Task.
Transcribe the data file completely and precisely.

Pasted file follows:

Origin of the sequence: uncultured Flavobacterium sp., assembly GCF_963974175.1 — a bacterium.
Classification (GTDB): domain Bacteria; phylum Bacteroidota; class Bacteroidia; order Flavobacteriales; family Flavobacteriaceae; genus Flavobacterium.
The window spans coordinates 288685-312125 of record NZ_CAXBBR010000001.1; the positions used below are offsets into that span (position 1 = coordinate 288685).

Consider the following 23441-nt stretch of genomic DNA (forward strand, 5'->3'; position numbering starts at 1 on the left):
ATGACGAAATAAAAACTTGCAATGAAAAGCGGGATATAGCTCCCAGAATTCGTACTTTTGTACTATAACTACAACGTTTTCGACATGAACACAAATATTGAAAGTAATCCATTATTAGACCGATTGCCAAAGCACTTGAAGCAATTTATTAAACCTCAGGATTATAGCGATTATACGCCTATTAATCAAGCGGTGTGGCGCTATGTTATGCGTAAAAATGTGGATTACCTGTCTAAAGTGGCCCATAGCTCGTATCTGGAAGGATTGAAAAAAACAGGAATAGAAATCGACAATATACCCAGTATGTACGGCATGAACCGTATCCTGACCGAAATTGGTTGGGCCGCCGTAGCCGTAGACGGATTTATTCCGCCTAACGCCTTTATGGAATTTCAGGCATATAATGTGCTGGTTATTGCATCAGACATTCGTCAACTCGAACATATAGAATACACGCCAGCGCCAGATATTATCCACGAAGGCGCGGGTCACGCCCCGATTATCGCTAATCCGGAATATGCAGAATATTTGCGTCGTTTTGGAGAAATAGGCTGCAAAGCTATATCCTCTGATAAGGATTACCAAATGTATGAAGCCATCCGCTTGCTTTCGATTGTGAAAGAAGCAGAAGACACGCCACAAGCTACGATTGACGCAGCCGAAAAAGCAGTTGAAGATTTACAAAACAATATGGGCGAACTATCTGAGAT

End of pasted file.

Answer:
Origin of the sequence: uncultured Flavobacterium sp., assembly GCF_963974175.1 — a bacterium.
Classification (GTDB): domain Bacteria; phylum Bacteroidota; class Bacteroidia; order Flavobacteriales; family Flavobacteriaceae; genus Flavobacterium.
The window spans coordinates 288685-312125 of record NZ_CAXBBR010000001.1; the positions used below are offsets into that span (position 1 = coordinate 288685).

Consider the following 23441-nt stretch of genomic DNA (forward strand, 5'->3'; position numbering starts at 1 on the left):
ATGACGAAATAAAAACTTGCAATGAAAAGCGGGATATAGCTCCCAGAATTCGTACTTTTGTACTATAACTACAACGTTTTCGACATGAACACAAATATTGAAAGTAATCCATTATTAGACCGATTGCCAAAGCACTTGAAGCAATTTATTAAACCTCAGGATTATAGCGATTATACGCCTATTAATCAAGCGGTGTGGCGCTATGTTATGCGTAAAAATGTGGATTACCTGTCTAAAGTGGCCCATAGCTCGTATCTGGAAGGATTGAAAAAAACAGGAATAGAAATCGACAATATACCCAGTATGTACGGCATGAACCGTATCCTGACCGAAATTGGTTGGGCCGCCGTAGCCGTAGACGGATTTATTCCGCCTAACGCCTTTATGGAATTTCAGGCATATAATGTGCTGGTTATTGCATCAGACATTCGTCAACTCGAACATATAGAATACACGCCAGCGCCAGATATTATCCACGAAGGCGCGGGTCACGCCCCGATTATCGCTAATCCGGAATATGCAGAATATTTGCGTCGTTTTGGAGAAATAGGCTGCAAAGCTATATCCTCTGATAAGGATTACCAAATGTATGAAGCCATCCGCTTGCTTTCGATTGTGAAAGAAGCAGAAGACACGCCACAAGCTACGATTGACGCAGCCGAAAAAGCAGTTGAAGATTTACAAAACAATATGGGCGAACTATCTGAGAT